Edinburgh Fringe 2013
Tonight, Matthew, I am going to be… making an entrance and heading straight for the exit. In an absurd account of a performance career spent in fear of the audience, How to Avoid Making an Entrance of Yourself exposes the self-doubt that underlies any attempt to make ‘good art’. Determined to remain anonymous, Dot Howard re-enacts disastrous onstage experiences and anxieties through surprising visual occurrences, a script delivered from the wings, and Sign-a-long, the sign-supporting system based on British Sign Language.
How to Avoid Making an Entrance is another live art offering from the Hunt and Darton Café. Dot Howard has spent her life avoiding crowds ever since a gaggle of medical students witnessed her first ever entrance – a breech birth.
How to Avoid Making an Entrance muses on how ever since she entered the world bottom-first, Dot has been avoiding the limelight – an upfront and self-aware auto-biographical piece covering the artist’s marriage and her past performances.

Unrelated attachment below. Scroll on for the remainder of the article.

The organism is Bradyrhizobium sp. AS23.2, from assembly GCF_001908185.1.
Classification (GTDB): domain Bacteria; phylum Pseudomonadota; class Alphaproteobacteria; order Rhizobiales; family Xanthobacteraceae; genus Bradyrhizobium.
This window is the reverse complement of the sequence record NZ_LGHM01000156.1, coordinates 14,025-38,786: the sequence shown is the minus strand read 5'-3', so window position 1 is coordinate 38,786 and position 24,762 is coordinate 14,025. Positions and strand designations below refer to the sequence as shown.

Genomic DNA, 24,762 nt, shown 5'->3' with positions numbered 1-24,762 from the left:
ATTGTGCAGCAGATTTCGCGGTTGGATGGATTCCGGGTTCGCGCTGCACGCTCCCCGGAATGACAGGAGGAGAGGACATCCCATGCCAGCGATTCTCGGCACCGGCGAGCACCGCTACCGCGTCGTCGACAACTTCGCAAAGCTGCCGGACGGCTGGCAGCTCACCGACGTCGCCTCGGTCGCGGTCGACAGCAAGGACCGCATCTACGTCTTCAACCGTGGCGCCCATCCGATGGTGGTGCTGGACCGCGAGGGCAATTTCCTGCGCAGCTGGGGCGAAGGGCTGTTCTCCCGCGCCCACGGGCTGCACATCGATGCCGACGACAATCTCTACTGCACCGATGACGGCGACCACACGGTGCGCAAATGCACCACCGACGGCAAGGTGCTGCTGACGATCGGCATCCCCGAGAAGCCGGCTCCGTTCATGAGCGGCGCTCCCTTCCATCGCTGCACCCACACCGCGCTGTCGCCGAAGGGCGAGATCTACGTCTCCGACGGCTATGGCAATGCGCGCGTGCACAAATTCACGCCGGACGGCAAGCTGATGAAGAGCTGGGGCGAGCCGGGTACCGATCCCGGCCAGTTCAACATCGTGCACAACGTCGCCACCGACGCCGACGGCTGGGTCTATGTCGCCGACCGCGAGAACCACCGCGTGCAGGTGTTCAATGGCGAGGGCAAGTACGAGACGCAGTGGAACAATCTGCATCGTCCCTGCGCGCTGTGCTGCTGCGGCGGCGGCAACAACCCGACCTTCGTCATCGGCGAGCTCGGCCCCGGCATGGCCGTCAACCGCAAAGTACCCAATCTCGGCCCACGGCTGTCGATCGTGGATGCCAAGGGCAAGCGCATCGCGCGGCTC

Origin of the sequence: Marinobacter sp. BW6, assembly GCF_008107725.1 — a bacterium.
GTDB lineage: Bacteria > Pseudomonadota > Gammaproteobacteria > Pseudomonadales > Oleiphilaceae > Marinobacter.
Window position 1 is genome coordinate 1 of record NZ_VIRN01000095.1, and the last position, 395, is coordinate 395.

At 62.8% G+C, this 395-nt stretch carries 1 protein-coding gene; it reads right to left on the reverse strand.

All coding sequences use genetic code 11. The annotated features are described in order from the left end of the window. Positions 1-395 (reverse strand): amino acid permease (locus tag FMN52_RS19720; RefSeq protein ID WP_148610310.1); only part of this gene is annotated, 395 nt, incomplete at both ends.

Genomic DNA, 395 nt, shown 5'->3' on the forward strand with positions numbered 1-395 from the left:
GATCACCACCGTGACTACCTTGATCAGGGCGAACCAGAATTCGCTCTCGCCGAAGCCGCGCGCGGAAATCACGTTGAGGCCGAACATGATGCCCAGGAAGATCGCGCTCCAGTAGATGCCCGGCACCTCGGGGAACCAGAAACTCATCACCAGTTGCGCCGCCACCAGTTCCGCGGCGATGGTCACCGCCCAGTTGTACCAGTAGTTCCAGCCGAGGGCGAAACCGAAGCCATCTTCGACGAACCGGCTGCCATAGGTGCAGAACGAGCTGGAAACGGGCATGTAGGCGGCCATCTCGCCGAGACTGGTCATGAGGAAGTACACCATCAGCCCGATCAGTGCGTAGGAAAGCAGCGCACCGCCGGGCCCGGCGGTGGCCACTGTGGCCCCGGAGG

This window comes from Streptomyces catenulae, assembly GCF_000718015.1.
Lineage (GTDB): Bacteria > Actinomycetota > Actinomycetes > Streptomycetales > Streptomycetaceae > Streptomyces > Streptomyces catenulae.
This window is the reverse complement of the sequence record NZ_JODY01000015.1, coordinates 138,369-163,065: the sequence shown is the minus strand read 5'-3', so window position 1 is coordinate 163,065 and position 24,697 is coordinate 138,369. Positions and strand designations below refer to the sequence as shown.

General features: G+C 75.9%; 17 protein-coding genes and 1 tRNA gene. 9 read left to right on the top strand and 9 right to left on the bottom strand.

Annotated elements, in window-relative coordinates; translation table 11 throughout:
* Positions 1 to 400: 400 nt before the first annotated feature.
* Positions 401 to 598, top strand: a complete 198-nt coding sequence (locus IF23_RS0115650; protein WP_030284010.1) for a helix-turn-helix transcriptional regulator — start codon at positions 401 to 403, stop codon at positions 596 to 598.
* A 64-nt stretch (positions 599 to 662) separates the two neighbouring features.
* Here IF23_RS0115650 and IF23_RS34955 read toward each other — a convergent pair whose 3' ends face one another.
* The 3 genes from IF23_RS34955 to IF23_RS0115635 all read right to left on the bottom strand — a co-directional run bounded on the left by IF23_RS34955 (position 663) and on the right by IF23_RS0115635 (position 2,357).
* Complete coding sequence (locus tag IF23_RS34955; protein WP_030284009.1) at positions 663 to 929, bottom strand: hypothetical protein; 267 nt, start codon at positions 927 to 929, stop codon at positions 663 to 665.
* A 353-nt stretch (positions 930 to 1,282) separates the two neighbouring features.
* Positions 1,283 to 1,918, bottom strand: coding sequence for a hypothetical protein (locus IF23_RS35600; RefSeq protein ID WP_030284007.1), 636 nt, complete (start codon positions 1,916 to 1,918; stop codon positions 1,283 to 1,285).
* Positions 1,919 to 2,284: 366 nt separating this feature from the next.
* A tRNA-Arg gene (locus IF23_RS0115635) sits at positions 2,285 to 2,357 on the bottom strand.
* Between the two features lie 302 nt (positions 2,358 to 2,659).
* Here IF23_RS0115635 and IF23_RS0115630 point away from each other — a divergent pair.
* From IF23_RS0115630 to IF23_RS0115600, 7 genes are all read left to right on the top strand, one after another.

Dot has constructed an ingenious set for her first larger scale theatrical piece since creating several performances for very intimate audiences. She explains this to the audience through the use of another performer who only uses sign-language.
This is only one way that Dot resists appearing for the audience, always hiding behind her small moveable flats with a red backdrop of dresses. These flats have fold-down sections which allow Dot to momentarily reveal herself and then go back into hiding.
Despite all this absence her performance is vibrant, rays of light peeping through each crack and cranny. Her backstage narratives and confessions are perfectly pitched – honest and generous.
The audience also have a role to play in the proceedings – paper and charcoal are given out to draw Dot who transforms into a comical sculpture on stage. These drawings are then shared which adds to the relaxed atmosphere in the small performance space.
How to Avoid Making an Entrance is a considered piece, the friction of wanting to create live art whilst disliking being in front of an audience was clearly felt. However, this energy was far from negative, Dot Howard was extremely playful throughout and her honesty created a warm appreciation for the piece.
The aesthetic and courage of the performer make this a must-see if you are interested in live-art or autobiographical theatre.